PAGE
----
When Brocade Communications Systems, Inc. launched its Gen 5 Fibre Channel directors back in 2011, it was in anticipation that flash would be widely adopted in the data centre.
Now it’s following up with its Gen 6 Fibre Channel directors as all-flash data centres are now a reality and flash storage based on Non-Volatile Memory Express (NVMe) is gathering more steam as the supporting ecosystem elements fall into place.
In the past five years, said Scott Shimomura, Brocade’s senior director of product marketing, enterprises have shifted from building data centres for their own sake to better aligning them with business requirements. “Customers are being driven by digital transformation.” Regardless of workload, he said, whether it’s Internet of Things (IoT), social media, mobility, big data or Pokémon Go driving it to transform, customers’ expectations of the data centre haven’t changed. “They expect it to be an ultra-reliable and secure environment.”
That means general purpose networking isn’t enough, said Shimomura. Storage-specific networking is essential to being able to see problems and do something before it impacts the business, workload or user experience. He said its updated Fibre Channel directors boast more speeds and feeds, “but this latest generation is about improving user experience.”
Software updates provide for more automation and visibility for administrators, said Shimomura. “There are more best practices built into policies. They don’t have to be the experts that we are in fibre channel networking.”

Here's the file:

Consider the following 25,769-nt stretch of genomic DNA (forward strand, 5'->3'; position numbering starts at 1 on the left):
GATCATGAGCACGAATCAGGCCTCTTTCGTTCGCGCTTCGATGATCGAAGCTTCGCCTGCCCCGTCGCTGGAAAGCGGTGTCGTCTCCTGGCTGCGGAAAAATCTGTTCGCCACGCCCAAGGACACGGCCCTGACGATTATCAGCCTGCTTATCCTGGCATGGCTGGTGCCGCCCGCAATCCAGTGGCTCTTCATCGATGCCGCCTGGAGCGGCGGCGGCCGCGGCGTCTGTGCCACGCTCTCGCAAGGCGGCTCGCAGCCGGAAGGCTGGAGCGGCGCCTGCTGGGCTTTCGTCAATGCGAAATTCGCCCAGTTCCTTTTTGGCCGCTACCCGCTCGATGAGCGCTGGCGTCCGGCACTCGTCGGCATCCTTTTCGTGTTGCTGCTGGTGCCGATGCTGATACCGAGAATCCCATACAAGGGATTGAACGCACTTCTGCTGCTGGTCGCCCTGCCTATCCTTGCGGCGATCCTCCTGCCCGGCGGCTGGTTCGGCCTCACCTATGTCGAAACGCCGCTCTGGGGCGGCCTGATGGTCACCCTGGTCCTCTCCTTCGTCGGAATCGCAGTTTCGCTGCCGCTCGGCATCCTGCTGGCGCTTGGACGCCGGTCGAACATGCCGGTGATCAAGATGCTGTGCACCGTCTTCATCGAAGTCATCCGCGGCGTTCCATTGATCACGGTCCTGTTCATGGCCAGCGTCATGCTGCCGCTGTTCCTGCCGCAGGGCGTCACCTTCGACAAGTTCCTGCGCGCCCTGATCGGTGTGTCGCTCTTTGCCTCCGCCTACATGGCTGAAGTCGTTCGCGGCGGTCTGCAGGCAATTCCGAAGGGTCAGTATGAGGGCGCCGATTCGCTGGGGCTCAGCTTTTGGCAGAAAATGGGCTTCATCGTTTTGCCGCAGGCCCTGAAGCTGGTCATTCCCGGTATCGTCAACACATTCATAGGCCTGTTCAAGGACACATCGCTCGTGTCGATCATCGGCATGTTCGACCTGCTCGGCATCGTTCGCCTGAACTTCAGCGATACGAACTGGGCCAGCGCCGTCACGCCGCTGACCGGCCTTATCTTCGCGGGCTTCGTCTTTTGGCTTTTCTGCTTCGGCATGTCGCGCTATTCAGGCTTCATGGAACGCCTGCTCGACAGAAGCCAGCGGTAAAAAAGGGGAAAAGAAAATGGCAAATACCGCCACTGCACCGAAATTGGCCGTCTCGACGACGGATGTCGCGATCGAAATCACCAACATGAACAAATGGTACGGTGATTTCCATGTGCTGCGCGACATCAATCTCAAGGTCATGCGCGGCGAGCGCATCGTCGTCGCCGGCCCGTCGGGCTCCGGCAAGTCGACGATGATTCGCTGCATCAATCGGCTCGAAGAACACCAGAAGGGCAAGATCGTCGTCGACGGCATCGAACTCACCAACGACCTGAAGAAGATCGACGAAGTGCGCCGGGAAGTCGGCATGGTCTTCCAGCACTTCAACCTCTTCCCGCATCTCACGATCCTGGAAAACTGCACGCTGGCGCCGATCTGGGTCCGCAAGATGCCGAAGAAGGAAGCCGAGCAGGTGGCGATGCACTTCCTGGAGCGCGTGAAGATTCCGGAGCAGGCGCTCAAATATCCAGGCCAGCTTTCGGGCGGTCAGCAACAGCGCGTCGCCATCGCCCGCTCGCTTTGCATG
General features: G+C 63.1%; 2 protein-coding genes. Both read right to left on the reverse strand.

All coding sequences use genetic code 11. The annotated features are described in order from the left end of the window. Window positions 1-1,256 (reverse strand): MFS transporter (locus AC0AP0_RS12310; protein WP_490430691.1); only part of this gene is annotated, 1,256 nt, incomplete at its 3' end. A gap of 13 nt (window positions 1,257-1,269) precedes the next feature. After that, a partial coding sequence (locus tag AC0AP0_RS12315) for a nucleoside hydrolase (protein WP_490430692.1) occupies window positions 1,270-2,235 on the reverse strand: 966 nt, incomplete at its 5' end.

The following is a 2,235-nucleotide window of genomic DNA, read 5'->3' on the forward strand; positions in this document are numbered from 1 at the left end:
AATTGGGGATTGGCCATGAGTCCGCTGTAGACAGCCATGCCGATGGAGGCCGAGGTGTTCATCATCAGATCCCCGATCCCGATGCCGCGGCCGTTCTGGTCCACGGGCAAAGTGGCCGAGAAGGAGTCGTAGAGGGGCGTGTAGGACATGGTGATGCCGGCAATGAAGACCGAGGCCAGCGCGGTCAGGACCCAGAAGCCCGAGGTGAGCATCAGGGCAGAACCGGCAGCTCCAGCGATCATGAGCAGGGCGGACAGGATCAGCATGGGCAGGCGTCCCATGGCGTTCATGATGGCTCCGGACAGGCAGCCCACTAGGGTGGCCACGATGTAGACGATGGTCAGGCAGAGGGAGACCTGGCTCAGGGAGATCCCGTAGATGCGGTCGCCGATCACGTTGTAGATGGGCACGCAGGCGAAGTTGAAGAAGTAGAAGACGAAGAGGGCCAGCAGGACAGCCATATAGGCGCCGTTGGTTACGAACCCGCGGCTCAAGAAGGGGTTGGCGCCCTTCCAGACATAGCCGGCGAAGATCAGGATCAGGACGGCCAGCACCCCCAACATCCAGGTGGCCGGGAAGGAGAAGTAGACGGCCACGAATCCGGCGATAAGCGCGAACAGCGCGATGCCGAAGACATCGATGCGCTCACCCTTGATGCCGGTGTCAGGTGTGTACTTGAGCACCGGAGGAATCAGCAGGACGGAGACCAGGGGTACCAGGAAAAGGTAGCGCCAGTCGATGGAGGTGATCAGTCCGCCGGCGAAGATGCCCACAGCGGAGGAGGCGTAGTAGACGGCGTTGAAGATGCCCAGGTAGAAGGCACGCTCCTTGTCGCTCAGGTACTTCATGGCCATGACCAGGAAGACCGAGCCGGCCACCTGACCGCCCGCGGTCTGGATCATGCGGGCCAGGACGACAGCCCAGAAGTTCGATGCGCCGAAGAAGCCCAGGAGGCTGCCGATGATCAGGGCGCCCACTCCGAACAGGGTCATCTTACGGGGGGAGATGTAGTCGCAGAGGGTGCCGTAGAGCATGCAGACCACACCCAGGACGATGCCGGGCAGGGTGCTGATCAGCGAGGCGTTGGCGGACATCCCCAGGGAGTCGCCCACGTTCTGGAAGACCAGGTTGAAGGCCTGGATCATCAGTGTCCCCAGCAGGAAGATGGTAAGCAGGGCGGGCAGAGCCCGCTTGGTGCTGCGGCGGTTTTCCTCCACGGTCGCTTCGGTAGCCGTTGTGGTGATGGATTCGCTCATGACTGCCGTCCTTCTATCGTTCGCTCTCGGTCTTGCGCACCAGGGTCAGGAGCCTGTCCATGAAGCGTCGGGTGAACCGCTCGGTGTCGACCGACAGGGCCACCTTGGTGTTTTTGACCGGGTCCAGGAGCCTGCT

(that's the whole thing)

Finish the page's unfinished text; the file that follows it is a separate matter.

Virtualization continues to be a significant factor in driving changes in the data centre as well as faster network requirements and massive amounts of data, he said. “We predicted when we launched Gen 5 in 2011 that flash would take over the enterprise and be a disruptive force. We’re starting to see signs of it.”
Brocade’s Gen 6 Fibre Channel portfolio includes its X6 Director Family and SX6 Extension Blade hardware, its Fabric Vision technology and integrated monitoring for storage IO and VM performance. The advent of the all-flash data centre has meant that customers now have to think of their network as being a potential bottleneck, said Shimomura, and the product update includes 32 Gbps performance to accelerate application response time by up to 71 per cent over the previous generation to eliminating IO bottlenecks as well as support next generation NVMe-based storage. “We see flash coming into another wave of innovation with the coming technology of NVMe.”
NVMe is a standardized register interface, command, and feature set for PCIe-based storage technologies such as SSDs, designed specifically for non-volatile memory. It is optimized for high performance and low latency, scaling from client to enterprise segments. In order for NVMe to thrive in the enterprise, it needs to have a network that keeps up, said Shimomura. “That’s how you unlock scale.”
He said NVMe further exemplifies the need for storage-specific networking, for which fibre channel is better suited than Ethernet or Infiniband. “Fibre channel is a no compromise network. It was designed for storage.”